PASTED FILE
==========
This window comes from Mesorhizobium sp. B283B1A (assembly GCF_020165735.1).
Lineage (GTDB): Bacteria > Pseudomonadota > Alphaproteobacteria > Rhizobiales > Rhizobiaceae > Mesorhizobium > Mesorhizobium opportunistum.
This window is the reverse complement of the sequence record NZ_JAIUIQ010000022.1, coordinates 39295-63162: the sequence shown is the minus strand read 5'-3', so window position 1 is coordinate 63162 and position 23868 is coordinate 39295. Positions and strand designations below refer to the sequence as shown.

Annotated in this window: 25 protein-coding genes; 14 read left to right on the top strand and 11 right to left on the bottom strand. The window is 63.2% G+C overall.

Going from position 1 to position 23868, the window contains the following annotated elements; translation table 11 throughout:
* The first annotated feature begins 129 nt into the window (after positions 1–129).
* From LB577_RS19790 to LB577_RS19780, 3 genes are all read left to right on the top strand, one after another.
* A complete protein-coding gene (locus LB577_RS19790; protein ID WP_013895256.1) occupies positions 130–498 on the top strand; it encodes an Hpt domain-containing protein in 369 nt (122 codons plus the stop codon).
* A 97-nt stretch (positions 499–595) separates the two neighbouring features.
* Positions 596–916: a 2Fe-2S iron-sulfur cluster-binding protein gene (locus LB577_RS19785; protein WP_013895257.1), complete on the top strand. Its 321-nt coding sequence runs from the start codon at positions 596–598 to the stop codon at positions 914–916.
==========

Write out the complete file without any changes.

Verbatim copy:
This window comes from Mesorhizobium sp. B283B1A (assembly GCF_020165735.1).
Lineage (GTDB): Bacteria > Pseudomonadota > Alphaproteobacteria > Rhizobiales > Rhizobiaceae > Mesorhizobium > Mesorhizobium opportunistum.
This window is the reverse complement of the sequence record NZ_JAIUIQ010000022.1, coordinates 39295-63162: the sequence shown is the minus strand read 5'-3', so window position 1 is coordinate 63162 and position 23868 is coordinate 39295. Positions and strand designations below refer to the sequence as shown.

Annotated in this window: 25 protein-coding genes; 14 read left to right on the top strand and 11 right to left on the bottom strand. The window is 63.2% G+C overall.

Going from position 1 to position 23868, the window contains the following annotated elements; translation table 11 throughout:
* The first annotated feature begins 129 nt into the window (after positions 1–129).
* From LB577_RS19790 to LB577_RS19780, 3 genes are all read left to right on the top strand, one after another.
* A complete protein-coding gene (locus LB577_RS19790; protein ID WP_013895256.1) occupies positions 130–498 on the top strand; it encodes an Hpt domain-containing protein in 369 nt (122 codons plus the stop codon).
* A 97-nt stretch (positions 499–595) separates the two neighbouring features.
* Positions 596–916: a 2Fe-2S iron-sulfur cluster-binding protein gene (locus LB577_RS19785; protein WP_013895257.1), complete on the top strand. Its 321-nt coding sequence runs from the start codon at positions 596–598 to the stop codon at positions 914–916.